Why It’s Okay To Have The Mid-Stay Blues
This time of my exchange year had come: I had been abroad for five months and I had still five months to go. I felt confused. On one hand, five months is a long time. But on the other hand, time has flown by so fast. Astrid, a French exchange student, wrote on her blog: “I moved from ‘how long I have been here?’ to ‘how much time do I have left?’. I don’t know whether it is reassuring or scary.” I identify myself with this so much.
Now that you know what I meant when I say ‘Mid-stay blues,’ I’m going to tell you how it hit me off guard.
One week, I realized that I was in this mid-stay period and I thought I was totally fine. The moment was more about mid-stay feelings than mid-stay blues. However, this happened:
One night, I came back from a basketball game. I was upset because my coach couldn’t come so we had a replacement coach who made me play for only three minutes during the match. Not a big deal, eh? If it had been any other day, it would not have bothered me and I would not have made a big deal about it.
On this day, though, this little thing became a huge deal in my mind. I couldn’t stop crying and couldn’t help thinking negatively. This sudden and strange reaction was so weird to me because it never happens usually. I told myself “sleep on it”. I went to bed, still crying. I woke up with googly eyes and I still felt bad.
I tried to play music to feel better, which usually works, but it didn’t. So, I came to a point where I told myself: “What’s wrong with you Ondine? This isn’t normal, so you need to find out why!” I asked myself a lot of questions like, “How do I feel inside?” and “Am I homesick?” After a day of reflection, I came to this conclusion:
“Maybe I am homesick. Just because I tell people I’m not homesick, doesn’t mean that I’m not. It’s just an easy answer. Also, I probably tell people I’m not homesick because I think that admitting it would mean that I’m a weak person. Though, I feel weak inside now, and even more so because of this unexpected reaction.
“I let homesickness grow inside me, without noticing it. I think that the homesickness has grown through social medias: most of all, Facebook. I check it too often. Even if I don’t reply, I still read the group conversation I have with friends back home. I know what they are doing without me. This isn’t the only reason for the homesickness, but that’s one of the biggest.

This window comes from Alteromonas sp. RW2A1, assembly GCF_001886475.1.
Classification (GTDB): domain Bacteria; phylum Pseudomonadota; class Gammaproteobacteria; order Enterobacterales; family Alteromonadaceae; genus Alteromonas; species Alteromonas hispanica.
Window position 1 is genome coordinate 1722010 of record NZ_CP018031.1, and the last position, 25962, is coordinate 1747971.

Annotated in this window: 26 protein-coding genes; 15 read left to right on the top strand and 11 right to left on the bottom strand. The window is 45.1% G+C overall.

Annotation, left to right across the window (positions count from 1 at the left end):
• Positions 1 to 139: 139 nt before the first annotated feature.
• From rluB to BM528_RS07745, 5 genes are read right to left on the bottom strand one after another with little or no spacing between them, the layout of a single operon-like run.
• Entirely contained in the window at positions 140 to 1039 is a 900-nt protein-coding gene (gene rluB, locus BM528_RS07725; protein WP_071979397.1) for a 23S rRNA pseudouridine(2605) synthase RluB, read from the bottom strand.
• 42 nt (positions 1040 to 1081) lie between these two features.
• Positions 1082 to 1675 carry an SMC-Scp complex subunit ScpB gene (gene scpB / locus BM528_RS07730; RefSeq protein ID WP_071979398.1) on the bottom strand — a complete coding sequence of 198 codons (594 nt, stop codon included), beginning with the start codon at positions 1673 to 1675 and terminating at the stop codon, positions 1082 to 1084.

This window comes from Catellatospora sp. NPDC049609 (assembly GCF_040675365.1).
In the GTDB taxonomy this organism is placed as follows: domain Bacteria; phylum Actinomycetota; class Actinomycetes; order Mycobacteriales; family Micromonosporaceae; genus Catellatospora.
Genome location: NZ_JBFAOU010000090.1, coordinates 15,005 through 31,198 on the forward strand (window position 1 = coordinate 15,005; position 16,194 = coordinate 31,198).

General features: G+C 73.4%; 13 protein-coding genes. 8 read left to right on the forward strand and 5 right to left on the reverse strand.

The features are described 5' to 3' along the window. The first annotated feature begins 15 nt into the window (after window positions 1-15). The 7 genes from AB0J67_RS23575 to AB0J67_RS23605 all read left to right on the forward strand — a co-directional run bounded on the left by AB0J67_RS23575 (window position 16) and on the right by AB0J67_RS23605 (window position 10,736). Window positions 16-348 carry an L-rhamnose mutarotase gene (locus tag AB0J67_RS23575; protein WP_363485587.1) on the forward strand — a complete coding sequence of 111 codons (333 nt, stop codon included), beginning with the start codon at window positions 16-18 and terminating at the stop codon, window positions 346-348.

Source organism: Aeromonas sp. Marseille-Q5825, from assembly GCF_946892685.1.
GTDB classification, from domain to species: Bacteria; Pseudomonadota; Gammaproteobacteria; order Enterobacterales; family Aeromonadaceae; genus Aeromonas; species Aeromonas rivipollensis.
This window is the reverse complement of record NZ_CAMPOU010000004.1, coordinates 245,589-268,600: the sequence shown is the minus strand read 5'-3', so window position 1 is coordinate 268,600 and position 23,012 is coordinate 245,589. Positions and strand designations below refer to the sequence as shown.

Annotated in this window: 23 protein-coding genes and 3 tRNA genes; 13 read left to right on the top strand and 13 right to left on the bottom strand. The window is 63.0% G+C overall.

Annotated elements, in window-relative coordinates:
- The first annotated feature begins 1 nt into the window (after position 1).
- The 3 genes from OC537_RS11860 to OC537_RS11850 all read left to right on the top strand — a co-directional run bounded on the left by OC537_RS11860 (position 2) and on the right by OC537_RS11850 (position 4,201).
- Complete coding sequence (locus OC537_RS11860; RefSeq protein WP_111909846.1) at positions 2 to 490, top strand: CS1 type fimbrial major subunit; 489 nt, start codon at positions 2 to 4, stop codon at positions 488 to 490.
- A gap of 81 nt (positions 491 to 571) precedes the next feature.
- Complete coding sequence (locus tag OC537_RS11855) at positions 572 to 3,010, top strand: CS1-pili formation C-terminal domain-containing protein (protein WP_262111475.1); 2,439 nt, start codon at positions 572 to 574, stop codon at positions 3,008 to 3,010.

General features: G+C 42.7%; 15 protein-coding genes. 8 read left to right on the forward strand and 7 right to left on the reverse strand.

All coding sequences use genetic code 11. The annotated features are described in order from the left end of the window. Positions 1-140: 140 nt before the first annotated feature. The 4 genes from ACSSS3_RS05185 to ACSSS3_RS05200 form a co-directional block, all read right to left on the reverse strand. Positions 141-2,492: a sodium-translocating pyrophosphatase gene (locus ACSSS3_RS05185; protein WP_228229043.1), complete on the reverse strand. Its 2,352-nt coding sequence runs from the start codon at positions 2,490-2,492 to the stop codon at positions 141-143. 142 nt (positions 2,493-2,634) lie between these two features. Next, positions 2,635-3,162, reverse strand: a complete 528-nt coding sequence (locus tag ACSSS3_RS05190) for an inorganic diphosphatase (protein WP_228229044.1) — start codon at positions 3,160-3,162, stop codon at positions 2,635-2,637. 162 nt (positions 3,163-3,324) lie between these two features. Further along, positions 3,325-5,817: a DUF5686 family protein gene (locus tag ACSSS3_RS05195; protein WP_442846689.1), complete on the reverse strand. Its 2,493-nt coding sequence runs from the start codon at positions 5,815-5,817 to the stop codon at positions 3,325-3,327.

“Another one would be that I don’t have my family here, so at this moment, I miss them (I’m not with a host family so it doesn’t balance, I’m at my great-aunt’s but we’re not close at all). All of this has built up in me and has hit me when I was more vulnerable. Which is actually a lot these days with all of the mixed feelings of the mid-stay period. The basketball game thing was just a little negative stuff that made it blow up. Now I need to focus on myself for a while and listen to myself.”
Then, I played music and I felt way better.
After I took this look at myself, I explained to my French friends how I was feeling and that my solution was to remove Facebook and Messenger from my phone for a while. They totally accepted it and told me they will always greet me with open arms.
As Facebook is the only way for some of the people I know to contact me, I went on Facebook from time to time using my computer. I did it for a month and a half, and since then, I check it more often, but I still don’t have the apps back on my phone. Also, I’ve tried to chat more with my Italian friends during my spare time and to be more honest about how I feel.
The mid-stay period had dredged up hidden feelings and made me have this little sad episode, which is why I call it mid-stay blues. Other exchange students don’t feel anything strange at this period, while others do. This article was about how I experienced it. But is it negative? No, I’ve learnt a lot from it:
It’s okay not to be okay abroad. It doesn’t mean that I’m weak. It means I need to understand where it comes from.
It’s okay to feel homesick and to miss my family; I won’t lie to myself anymore.
Even though I know how to make myself feel better (playing music), a problem can’t be just bypassed. It will be okay when I’ll know what’s wrong and when I’ll solve it.